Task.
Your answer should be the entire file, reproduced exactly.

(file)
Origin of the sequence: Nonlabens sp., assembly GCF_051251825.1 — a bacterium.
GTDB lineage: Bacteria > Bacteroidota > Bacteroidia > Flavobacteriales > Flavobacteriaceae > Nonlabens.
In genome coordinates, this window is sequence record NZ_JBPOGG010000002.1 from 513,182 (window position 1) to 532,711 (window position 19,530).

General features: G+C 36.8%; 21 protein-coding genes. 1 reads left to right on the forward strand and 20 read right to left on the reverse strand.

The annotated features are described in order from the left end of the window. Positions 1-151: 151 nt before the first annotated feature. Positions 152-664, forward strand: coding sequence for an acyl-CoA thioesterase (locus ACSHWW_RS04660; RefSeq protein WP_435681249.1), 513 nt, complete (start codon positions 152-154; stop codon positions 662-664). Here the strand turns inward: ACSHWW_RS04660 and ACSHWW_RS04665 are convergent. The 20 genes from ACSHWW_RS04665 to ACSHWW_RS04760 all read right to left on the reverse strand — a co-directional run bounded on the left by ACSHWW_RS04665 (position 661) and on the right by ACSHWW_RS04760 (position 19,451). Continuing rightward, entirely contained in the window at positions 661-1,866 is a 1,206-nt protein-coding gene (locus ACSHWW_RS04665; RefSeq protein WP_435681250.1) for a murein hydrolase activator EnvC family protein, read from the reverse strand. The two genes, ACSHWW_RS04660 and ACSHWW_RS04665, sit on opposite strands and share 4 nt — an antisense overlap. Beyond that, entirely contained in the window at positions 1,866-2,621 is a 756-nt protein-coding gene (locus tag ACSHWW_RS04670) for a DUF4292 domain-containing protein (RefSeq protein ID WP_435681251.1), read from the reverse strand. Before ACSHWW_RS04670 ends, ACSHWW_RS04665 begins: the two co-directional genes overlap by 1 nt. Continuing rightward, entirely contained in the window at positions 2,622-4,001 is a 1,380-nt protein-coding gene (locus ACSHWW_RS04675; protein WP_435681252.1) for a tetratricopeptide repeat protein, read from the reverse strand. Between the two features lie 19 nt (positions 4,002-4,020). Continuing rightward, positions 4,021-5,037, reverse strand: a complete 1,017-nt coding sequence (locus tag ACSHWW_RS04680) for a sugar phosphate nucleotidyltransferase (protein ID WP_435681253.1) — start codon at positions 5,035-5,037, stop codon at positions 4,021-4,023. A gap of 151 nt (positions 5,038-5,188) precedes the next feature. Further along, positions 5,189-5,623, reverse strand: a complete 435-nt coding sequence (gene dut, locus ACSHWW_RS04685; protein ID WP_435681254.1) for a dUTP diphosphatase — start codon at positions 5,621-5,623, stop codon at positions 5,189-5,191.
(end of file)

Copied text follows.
Origin of the sequence: Nonlabens sp., assembly GCF_051251825.1 — a bacterium.
GTDB lineage: Bacteria > Bacteroidota > Bacteroidia > Flavobacteriales > Flavobacteriaceae > Nonlabens.
In genome coordinates, this window is sequence record NZ_JBPOGG010000002.1 from 513,182 (window position 1) to 532,711 (window position 19,530).

General features: G+C 36.8%; 21 protein-coding genes. 1 reads left to right on the forward strand and 20 read right to left on the reverse strand.

The annotated features are described in order from the left end of the window. Positions 1-151: 151 nt before the first annotated feature. Positions 152-664, forward strand: coding sequence for an acyl-CoA thioesterase (locus ACSHWW_RS04660; RefSeq protein WP_435681249.1), 513 nt, complete (start codon positions 152-154; stop codon positions 662-664). Here the strand turns inward: ACSHWW_RS04660 and ACSHWW_RS04665 are convergent. The 20 genes from ACSHWW_RS04665 to ACSHWW_RS04760 all read right to left on the reverse strand — a co-directional run bounded on the left by ACSHWW_RS04665 (position 661) and on the right by ACSHWW_RS04760 (position 19,451). Continuing rightward, entirely contained in the window at positions 661-1,866 is a 1,206-nt protein-coding gene (locus ACSHWW_RS04665; RefSeq protein WP_435681250.1) for a murein hydrolase activator EnvC family protein, read from the reverse strand. The two genes, ACSHWW_RS04660 and ACSHWW_RS04665, sit on opposite strands and share 4 nt — an antisense overlap. Beyond that, entirely contained in the window at positions 1,866-2,621 is a 756-nt protein-coding gene (locus tag ACSHWW_RS04670) for a DUF4292 domain-containing protein (RefSeq protein ID WP_435681251.1), read from the reverse strand. Before ACSHWW_RS04670 ends, ACSHWW_RS04665 begins: the two co-directional genes overlap by 1 nt. Continuing rightward, entirely contained in the window at positions 2,622-4,001 is a 1,380-nt protein-coding gene (locus ACSHWW_RS04675; protein WP_435681252.1) for a tetratricopeptide repeat protein, read from the reverse strand. Between the two features lie 19 nt (positions 4,002-4,020). Continuing rightward, positions 4,021-5,037, reverse strand: a complete 1,017-nt coding sequence (locus tag ACSHWW_RS04680) for a sugar phosphate nucleotidyltransferase (protein ID WP_435681253.1) — start codon at positions 5,035-5,037, stop codon at positions 4,021-4,023. A gap of 151 nt (positions 5,038-5,188) precedes the next feature. Further along, positions 5,189-5,623, reverse strand: a complete 435-nt coding sequence (gene dut, locus ACSHWW_RS04685; protein ID WP_435681254.1) for a dUTP diphosphatase — start codon at positions 5,621-5,623, stop codon at positions 5,189-5,191.